A step toward religious freedom in Israel

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Supreme Court President Esther Hayut, left. (Photo by Mark Neyman / GPO)

Last week, Israel’s Supreme Court ruled 8-1 that non-Orthodox conversions must be recognized for purposes of citizenship under Israel’s Law of Return. The decision was a welcome step toward making the Jewish state a land of religious freedom for Jews.

Unfortunately, the realities of Israeli politics could lead to the ruling being overturned by the Knesset. The court’s decision — which came as a surprise to most — related to cases that had been on hold for 15 years, as the court waited for the government to address the issue through legislation. Finally recognizing the futility of waiting, the court ruled. But even though the ruling is significant for Law of Return purposes, it did nothing to loosen the haredi Rabbinate’s stranglehold on personal status issues in the Jewish state.

Israel’s Law of Return, which confers a fast track to citizenship, defines a Jew as “one who was born to a Jewish mother or converted, while not being a member of another religion.” The court held that conversion in Israel under Reform or Conservative auspices met that test. As noted by Harvard law professor Noah Feldman in Bloomberg Opinion, “The question before the court was not whether Conservative or Reform conversions were religiously valid, but whether they counted socioculturally as ‘Jewish.’” The court concluded that for those purposes, non-Orthodox conversions counted.

Nonetheless, according to Feldman, the ruling was a signal “that the country’s legal elites are tired of deferring to the de facto Orthodox monopoly over defining Judaism in Israel,” and a forceful nod by the justices “in support of intra-Jewish egalitarianism.”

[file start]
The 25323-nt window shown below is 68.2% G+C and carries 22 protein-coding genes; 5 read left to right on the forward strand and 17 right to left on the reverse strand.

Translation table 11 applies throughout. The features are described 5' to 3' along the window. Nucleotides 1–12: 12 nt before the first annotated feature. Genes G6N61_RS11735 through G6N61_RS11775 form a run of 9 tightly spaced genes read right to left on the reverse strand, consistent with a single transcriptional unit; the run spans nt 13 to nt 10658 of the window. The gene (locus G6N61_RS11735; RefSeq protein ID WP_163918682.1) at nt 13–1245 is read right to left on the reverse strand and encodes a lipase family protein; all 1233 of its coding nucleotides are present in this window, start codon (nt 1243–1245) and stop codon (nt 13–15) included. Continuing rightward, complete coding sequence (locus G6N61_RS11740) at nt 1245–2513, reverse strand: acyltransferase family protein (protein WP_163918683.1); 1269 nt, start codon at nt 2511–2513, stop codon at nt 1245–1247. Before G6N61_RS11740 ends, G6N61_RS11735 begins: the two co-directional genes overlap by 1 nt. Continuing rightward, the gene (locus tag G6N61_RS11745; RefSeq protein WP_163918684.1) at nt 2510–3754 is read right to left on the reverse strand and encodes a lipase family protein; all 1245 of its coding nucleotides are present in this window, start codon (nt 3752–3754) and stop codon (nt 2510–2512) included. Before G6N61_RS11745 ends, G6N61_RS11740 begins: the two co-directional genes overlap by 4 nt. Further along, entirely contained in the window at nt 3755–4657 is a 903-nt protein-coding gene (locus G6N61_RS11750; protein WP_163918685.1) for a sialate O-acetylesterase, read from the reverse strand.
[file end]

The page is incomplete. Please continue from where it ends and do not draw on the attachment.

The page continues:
The ruling was largely celebrated in the Diaspora, where the issue of religious pluralism is a big deal. In Israel, however, the issue has less currency. So it was primarily the religious and political leaders in the country’s haredi community that reacted most strongly — and their criticism was stinging.

Chief Ashkenazi Rabbi David Lau said those who undergo Reform or Conservative conversions “are not Jews.” And according to Chief Sephardic Rabbi Yitzhak Yosef: “What the Reform and Conservatives call ‘conversion’ is nothing but a forgery of Judaism.” Interior Minister Aryeh Deri, of the haredi Shas party, pledged to overturn the decision through legislation, since it constitutes “a mortal blow to the Jewish character of the state” and the “complete demolition of the status quo [on religious affairs in Israel] that has been upheld for over 70 years.”

The “status quo” to which Deri referred dates back to a time when Israel’s character, population and politics were much different than they are today. Much has changed since 1948. Non-Orthodox streams of Judaism account for the vast majority of the world’s Jewish population, and their influence is growing in the majority-secular Jewish state. That is an issue Israel will have to address as it works to sustain its foundational commitment to being both Jewish and democratic.

In the meantime, a move toward religious freedom and religious tolerance is a good thing. Last week’s Supreme Court ruling is a step in the right direction. It is something to be celebrated.

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